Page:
Contradicting the code

Student group protests ‘Patriot Act’ in draft code of conduct, claim clauses violate right to assembly, demonstration

SONAD secretary Harry Smith says Senate hasn’t had a chance to review responses to the draft code of conduct.
SONAD secretary Harry Smith says Senate hasn’t had a chance to review responses to the draft code of conduct.

Proposed changes to the University’s Code of Conduct are meeting resistance from a group calling the draft the “Queen’s Patriot Act.”

Students for Accessible Education members said they fear specific clauses in the proposed code will infringe on their right to civil disobedience and force students to snitch on their peers.

“I think there’s a certain blindness to the importance that civil disobedience has played in giving us the rights that we have,” said group member Eric de Domenico, ArtSci ’08. “Not all law is just. We’re trying to connect the dots between what people might stand behind in principle and the actions currently being undertaken by the administration and the Senate to outlaw these kinds of activities.” The code, which was last revised in 1991, was placed under review in accordance with a recommendation made in May 2005 by the Senate Committee on Non-Academic Discipline (SONAD).

The recommendation called for a “full examination by the Senate of the systems, responsibility and accountability for the well-being of students and their impact on local neighbourhoods, specifically related to those living off campus.”

The code of conduct was officially placed under review in March of 2006.

Students for Accessible Education are contesting clauses in the draft stipulating that students “refrain from any other unauthorized conduct,” “refrain from engaging in disorderly or disruptive conduct that interferes with the lawful activity of others,” and “report misconduct ... to the appropriate authority or remove themselves from situations where misconduct is occurring.”

Students for Accessible Education wrote a joint statement protesting the draft that was e-mailed to individuals and organizations around campus. The statement calls for SONAD to remove the contested clauses from the proposed code immediately and to abstain from taking further steps to criminalize freedom of speech, freedom of association and political dissent on campus.

The appeal statement claimed the new code could render legitimate acts of protests cause for expulsion if they’re interpreted as “disorderly” or “disruptive.”

“It is redundant and unnecessary, and we can only deduce that it is meant specifically to target political dissent on campus,” the e-mail said. “We must oppose this section of the draft with all we’ve got to ensure it doesn’t pass, since it could restrict (or at least criminalize) some of our more important tactics for pressure change at this university.”

De Domenico said several Queen’s campus and community groups have signed on to endorse the statement, including Queen’s NDP, the Canadian United Student Environmental Network, the Ontario Public Interest Research Group, Queen’s Coalition against Racial and Ethnic Discrimination, Culture Shock, Coalition for Accessible Education and the Queen’s Other Campaign.

Students had the opportunity to submit comments and feedback regarding to the proposed draft of the Code. The deadline for comments was Oct. 19.

Students also had the chance to voice their opinion on the issue at a public town hall meeting hosted by the AMS last week.

De Domenico said panelists at the meeting didn’t address the group’s concerns.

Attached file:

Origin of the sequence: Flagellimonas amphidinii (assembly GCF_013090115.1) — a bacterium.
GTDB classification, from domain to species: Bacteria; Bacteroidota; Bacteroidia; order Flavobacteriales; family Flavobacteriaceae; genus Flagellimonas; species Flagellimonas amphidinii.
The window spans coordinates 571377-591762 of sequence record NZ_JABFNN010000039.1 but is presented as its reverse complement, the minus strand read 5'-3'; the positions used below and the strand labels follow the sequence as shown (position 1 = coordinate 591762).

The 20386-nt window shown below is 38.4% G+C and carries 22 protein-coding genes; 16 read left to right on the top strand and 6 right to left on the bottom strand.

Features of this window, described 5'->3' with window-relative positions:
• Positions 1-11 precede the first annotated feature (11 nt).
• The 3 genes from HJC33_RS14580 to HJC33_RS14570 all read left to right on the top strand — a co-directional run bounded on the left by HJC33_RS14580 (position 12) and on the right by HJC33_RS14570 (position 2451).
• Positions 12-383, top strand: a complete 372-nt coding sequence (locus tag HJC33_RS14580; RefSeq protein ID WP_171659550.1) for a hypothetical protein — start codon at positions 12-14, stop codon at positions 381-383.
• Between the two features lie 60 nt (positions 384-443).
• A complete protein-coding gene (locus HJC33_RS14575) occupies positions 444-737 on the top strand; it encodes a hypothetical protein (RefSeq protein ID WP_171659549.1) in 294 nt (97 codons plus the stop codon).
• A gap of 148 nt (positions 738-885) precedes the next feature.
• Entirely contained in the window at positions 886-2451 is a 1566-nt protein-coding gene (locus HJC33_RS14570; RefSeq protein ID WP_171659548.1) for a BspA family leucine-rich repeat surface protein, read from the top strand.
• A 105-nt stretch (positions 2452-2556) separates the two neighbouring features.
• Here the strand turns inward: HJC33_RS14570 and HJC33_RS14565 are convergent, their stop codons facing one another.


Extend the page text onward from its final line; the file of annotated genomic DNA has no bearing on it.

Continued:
“Our position is that clauses that we have pointed out must be taken out because of the ramifications. We think that we are more passionate about this issue than the people who are drafting this,” he said. “I would be personally ashamed to say that I was at Queen’s and did nothing to stop this document from passing.”

AMS chief prosecutor Jeff Warshafsky said Students for Accessible Education should approach the Senate if they would like to see certain aspects of the draft changed.

“If they want to make sure that that is clearly delineated in the new code, they could have gone out and spoken to the senators,” he said. “I encourage them to do so.”

Warshafsky said he thinks Students for Accessible Education are doing the right thing by making their voices heard.

“I know that Eric made mention of taking this to another level, and I don’t know what that means … as long as what they do is within the current code of conduct, that’s fine with me.”

Harry Smith, SONAD secretary and co-ordinator of dispute resolution, said he believes these concerns are premature because SONAD hasn’t had the opportunity to properly review written submissions responding to the draft code.

“The information presented at the meeting will provide a basis for discussion. We are relying primarily on the written submissions,” he said. “I have not looked at any of the comments in close detail.”

Smith said the draft may change before it’s finalized.

“I’m not trying to defend what is found in the draft student code. Things that are included in the draft may or may not be there at the end,” he said. “This revised student code is much more explicit by what is expected by ways of student conduct. It does try to bring together other policies that are relevant to students.”

Smith said as of now, the decision regarding whether the proposed draft will ultimately be passed is in the Senate’s hands.

“It’s going to be the Senate’s position on the matter and that body will have its final say on the code.”

An informal Senate session to address the code is scheduled for Nov. 15. Students and community members are welcome to attend as visitors. Arrangements can be made through contacting the University Secretariat at 613-533-6095. The final draft of the Code will be sent to Senate in February.

—With files from Kerri MacDonald and Jane Switzer

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